Tuesday, November 22, 2011

Top Ten Tuesday: Christina's Thanksgiving Guests

Hello and happy Tuesday to you! In honor of the forthcoming holiday, the prompt provided by The Broke and the Bookish is this: Top Ten Authors I'd Love to Have at My Thanksgiving Feast.
Megan discussed this same idea last month, and I liked and agreed with her response so much that I could just copy/paste it here. But instead I'll try to be original. And I'll try to forget that the idea of having to feed ten strangers I admire makes me so nervous I feel like I'm about to have a seizure.
But hey, what's Thanksgiving Dinner without a seizure or two, amirite?? Here we go:

1. Jeffrey Eugenides. I just had the privilege of hearing him speak last week, and I also got to meet him (in the awkward way we "meet" authors at book signings) and now I'm reading The Marriage Plot. So he was the author who jumped to mind first when I started thinking about this list. He was so funny, smart, personable, and relatable at the reading; I feel sure he would make a great dinner guest.

2. Adam Levin. It seems like I can't go very long without mentioning this guy in a Blue Bookcase post. I have so many questions about The Instructions- the writing, the research, the characters- it's the kind of book that could provide a great dinner conversation. Plus I know so little about Mr. Levin. I'd like to get to know him better over Tofurky and brussels sprouts. (Is this coming off as weird? That's the problem with writing about favorite authors who are still living.)

3. Mo Willems. I'm crazy about this guy's picture books. A while back I saw a video (which, alas, I can't find now) of him reading Don't Let the Pigeon Drive the Bus to a group of elementary school kids and now I'm sure that my own children would love to have him at Thanksgiving dinner. I think he has a kid or two, and if his whole family came to dinner then our kids could play together and that would be fun. (Yep, definitely getting a stalker-y vibe here. Don't worry Willemses! I'm not actually planning to invite you to dinner!)

4. Oliver Sacks. Loved The Man Who Mistook His Wife for a Hat, loved Musicophilia, love every episode of Radiolab that features him. He is a fascinating, brilliant, incredibly accomplished person: a neurologist, author, and musician. From what I understand, though, he's also painfully shy and so might be unlikely to accept my invitation.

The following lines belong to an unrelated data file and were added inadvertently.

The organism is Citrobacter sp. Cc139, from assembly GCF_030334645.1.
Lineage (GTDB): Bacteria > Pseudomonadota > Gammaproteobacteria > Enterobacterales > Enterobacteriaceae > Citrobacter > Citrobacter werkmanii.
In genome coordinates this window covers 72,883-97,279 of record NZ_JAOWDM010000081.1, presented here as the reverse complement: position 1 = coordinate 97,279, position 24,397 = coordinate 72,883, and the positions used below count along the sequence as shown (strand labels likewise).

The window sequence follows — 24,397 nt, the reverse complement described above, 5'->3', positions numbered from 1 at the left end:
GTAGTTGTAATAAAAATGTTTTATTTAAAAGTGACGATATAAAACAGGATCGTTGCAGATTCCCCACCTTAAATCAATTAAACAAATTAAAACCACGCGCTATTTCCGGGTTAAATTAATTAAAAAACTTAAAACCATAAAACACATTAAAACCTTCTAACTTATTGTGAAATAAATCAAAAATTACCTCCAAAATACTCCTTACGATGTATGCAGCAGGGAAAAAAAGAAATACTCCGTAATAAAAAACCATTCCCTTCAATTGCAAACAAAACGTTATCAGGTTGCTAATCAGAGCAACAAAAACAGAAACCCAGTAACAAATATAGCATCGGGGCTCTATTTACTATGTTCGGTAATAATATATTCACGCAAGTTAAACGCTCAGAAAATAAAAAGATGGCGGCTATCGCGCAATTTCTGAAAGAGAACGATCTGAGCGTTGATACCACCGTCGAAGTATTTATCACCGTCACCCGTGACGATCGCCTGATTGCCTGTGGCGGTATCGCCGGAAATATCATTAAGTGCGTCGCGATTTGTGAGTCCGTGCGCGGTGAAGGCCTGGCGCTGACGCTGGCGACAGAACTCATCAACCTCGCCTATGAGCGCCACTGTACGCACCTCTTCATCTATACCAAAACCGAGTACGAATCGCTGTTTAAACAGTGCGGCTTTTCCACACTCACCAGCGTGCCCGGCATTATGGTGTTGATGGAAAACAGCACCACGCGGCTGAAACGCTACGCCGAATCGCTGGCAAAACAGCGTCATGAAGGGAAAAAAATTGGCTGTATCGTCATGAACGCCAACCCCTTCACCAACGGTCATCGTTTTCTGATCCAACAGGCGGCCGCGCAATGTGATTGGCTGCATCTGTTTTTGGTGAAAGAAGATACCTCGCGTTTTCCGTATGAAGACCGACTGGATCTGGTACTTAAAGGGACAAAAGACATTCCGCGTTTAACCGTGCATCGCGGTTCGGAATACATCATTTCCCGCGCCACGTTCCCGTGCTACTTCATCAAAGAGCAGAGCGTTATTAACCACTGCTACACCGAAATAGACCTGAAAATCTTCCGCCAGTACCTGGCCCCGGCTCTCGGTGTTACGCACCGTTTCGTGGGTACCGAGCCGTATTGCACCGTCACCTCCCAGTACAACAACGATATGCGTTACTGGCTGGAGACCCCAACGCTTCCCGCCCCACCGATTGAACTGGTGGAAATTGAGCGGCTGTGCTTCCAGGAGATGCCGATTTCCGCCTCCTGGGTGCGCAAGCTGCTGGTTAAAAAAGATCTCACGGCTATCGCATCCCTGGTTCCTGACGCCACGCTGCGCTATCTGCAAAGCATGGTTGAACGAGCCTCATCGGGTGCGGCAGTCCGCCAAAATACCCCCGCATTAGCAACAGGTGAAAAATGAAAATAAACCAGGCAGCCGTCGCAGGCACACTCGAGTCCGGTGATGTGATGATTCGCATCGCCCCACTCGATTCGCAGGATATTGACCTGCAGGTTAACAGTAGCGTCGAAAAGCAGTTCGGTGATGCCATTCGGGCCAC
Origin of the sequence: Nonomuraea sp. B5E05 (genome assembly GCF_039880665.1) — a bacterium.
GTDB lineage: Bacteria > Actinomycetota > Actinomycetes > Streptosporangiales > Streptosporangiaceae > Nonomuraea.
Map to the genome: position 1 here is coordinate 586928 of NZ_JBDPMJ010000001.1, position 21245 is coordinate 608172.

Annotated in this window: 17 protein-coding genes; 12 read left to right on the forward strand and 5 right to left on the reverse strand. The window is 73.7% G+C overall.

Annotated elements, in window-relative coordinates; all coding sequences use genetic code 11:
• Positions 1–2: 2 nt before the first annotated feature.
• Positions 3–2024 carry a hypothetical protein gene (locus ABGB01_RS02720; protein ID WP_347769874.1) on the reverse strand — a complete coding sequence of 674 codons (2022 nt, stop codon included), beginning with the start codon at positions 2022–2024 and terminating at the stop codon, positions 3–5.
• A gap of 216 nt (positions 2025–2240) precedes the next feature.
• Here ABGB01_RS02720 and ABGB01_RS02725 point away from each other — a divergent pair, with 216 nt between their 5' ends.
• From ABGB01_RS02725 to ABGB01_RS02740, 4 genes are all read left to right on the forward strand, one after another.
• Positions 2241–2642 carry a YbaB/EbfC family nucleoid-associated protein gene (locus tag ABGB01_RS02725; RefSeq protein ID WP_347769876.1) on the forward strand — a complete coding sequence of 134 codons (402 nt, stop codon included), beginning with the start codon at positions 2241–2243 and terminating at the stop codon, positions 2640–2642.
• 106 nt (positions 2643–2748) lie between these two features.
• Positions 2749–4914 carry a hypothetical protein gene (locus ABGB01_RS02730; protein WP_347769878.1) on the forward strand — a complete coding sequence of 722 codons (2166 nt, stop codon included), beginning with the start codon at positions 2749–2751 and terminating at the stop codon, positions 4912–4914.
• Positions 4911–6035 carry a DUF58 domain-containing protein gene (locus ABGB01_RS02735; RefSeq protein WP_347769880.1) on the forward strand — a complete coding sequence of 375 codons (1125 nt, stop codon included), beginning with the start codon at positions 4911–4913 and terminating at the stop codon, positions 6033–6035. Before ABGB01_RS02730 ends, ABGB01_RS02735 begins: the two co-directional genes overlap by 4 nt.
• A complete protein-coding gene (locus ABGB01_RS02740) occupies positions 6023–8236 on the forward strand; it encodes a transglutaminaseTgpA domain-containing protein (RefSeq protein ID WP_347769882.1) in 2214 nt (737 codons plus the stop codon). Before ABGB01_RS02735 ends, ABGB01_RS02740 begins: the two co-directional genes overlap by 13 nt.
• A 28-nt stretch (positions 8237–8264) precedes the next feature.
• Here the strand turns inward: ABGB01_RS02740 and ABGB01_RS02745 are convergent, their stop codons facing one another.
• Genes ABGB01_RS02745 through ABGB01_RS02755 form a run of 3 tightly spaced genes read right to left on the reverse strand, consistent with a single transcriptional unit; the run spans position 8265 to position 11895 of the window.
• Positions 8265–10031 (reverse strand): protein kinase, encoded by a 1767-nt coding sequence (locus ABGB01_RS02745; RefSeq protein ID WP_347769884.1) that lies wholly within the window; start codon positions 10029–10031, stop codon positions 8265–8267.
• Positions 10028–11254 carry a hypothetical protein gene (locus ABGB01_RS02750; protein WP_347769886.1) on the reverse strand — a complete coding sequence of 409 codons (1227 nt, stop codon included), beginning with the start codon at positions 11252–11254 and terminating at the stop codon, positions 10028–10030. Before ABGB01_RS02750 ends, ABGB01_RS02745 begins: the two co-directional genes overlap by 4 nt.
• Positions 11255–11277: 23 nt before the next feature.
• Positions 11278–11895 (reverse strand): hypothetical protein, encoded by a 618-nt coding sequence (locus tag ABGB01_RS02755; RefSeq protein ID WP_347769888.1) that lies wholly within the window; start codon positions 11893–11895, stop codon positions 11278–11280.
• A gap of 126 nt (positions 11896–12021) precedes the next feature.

5. Joel Derfner. I'd want more than your average amount of laughter at my Thanksgiving table, and that's a big part of why I'd invite Joel Derfner. I thought Swish was so funny, and I'd love to learn more about how his creative process when he's writing text differs from when he's writing music. I also really enjoy his blog.

6. Margaret Atwood. I feel like I know this lady through her tweets. She is a force for good, not to mention an incredible storyteller and wordsmith. I think she'd be able to keep us all abreast of current events throughout dinner. Plus she seems totally nice and interested in common folk like you and me!

7. Ruth Reichl. Even though I wasn't wild about her memoir, I do think Ms. Reichl had a very interesting life, and I've enjoyed her contributions to The Splendid Table. I'd ask her to bring a dish to share, and I'm sure it would outshine everything else we would be eating.

8. Celia Rivenbark. I think Ms. Rivenbark is hilarious with her snarky Southern humor; she'd be sure to liven up the conversation. And I definitely don't get the impression that she'd be snooty or elitist. Yay for guests who make everyone feel comfortable!

9. Amanda Blake Soule. Ms. Soule would have all kinds of ideas of cool things for me to do/make with my kids. I need an inspirational idea person at my table. Actually, I'd rather have her come the day before Thanksgiving to help make decorations and stuff. She's pretty amazing.

10. Geraldine Brooks. I've only read Caleb's Crossing, but I loved it and I'd love to talk about what Ms. Brooks thinks "The First Thanksgiving" was really like. I'm also curious about what her research process is like, and how the process was different with each of the different periods about which she has written.

Now that I've spent all this time daydreaming, the actual Thanksgiving feast coming up in two days seems a little dull. But then, no author schmoozefest can really compare to a good meal spent with great people and all the genuine love and gratitude I'm lucky to feel during Thanksgiving. So I'm not going to feel too sorry for myself. :)

Have a great holiday, everybody!